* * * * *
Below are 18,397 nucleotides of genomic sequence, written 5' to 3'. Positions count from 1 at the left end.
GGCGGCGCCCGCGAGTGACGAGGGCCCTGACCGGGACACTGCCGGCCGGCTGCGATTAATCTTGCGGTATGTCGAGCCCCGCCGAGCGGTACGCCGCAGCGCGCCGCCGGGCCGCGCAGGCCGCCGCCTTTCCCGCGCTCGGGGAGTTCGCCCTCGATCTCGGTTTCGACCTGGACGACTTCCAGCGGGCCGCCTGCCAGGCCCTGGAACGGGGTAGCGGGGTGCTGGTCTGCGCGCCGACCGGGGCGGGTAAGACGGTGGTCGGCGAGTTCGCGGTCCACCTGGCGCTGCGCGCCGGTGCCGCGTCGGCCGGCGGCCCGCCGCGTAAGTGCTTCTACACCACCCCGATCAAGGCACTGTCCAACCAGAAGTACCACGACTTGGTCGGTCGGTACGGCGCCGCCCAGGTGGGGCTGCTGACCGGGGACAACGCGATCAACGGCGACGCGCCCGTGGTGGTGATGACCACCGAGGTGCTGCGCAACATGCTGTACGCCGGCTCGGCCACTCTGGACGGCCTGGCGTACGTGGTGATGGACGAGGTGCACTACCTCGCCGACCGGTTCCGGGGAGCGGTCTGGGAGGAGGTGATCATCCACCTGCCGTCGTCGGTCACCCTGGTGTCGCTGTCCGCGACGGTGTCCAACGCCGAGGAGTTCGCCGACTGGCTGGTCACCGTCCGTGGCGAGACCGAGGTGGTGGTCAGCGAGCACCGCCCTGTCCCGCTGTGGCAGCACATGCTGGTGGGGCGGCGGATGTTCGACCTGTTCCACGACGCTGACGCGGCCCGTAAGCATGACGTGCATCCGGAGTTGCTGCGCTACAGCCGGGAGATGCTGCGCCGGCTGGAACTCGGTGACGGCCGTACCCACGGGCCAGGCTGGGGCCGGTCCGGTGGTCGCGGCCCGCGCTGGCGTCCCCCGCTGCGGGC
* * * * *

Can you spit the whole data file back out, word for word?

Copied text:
Below are 18,397 nucleotides of genomic sequence, written 5' to 3'. Positions count from 1 at the left end.
GGCGGCGCCCGCGAGTGACGAGGGCCCTGACCGGGACACTGCCGGCCGGCTGCGATTAATCTTGCGGTATGTCGAGCCCCGCCGAGCGGTACGCCGCAGCGCGCCGCCGGGCCGCGCAGGCCGCCGCCTTTCCCGCGCTCGGGGAGTTCGCCCTCGATCTCGGTTTCGACCTGGACGACTTCCAGCGGGCCGCCTGCCAGGCCCTGGAACGGGGTAGCGGGGTGCTGGTCTGCGCGCCGACCGGGGCGGGTAAGACGGTGGTCGGCGAGTTCGCGGTCCACCTGGCGCTGCGCGCCGGTGCCGCGTCGGCCGGCGGCCCGCCGCGTAAGTGCTTCTACACCACCCCGATCAAGGCACTGTCCAACCAGAAGTACCACGACTTGGTCGGTCGGTACGGCGCCGCCCAGGTGGGGCTGCTGACCGGGGACAACGCGATCAACGGCGACGCGCCCGTGGTGGTGATGACCACCGAGGTGCTGCGCAACATGCTGTACGCCGGCTCGGCCACTCTGGACGGCCTGGCGTACGTGGTGATGGACGAGGTGCACTACCTCGCCGACCGGTTCCGGGGAGCGGTCTGGGAGGAGGTGATCATCCACCTGCCGTCGTCGGTCACCCTGGTGTCGCTGTCCGCGACGGTGTCCAACGCCGAGGAGTTCGCCGACTGGCTGGTCACCGTCCGTGGCGAGACCGAGGTGGTGGTCAGCGAGCACCGCCCTGTCCCGCTGTGGCAGCACATGCTGGTGGGGCGGCGGATGTTCGACCTGTTCCACGACGCTGACGCGGCCCGTAAGCATGACGTGCATCCGGAGTTGCTGCGCTACAGCCGGGAGATGCTGCGCCGGCTGGAACTCGGTGACGGCCGTACCCACGGGCCAGGCTGGGGCCGGTCCGGTGGTCGCGGCCCGCGCTGGCGTCCCCCGCTGCGGGC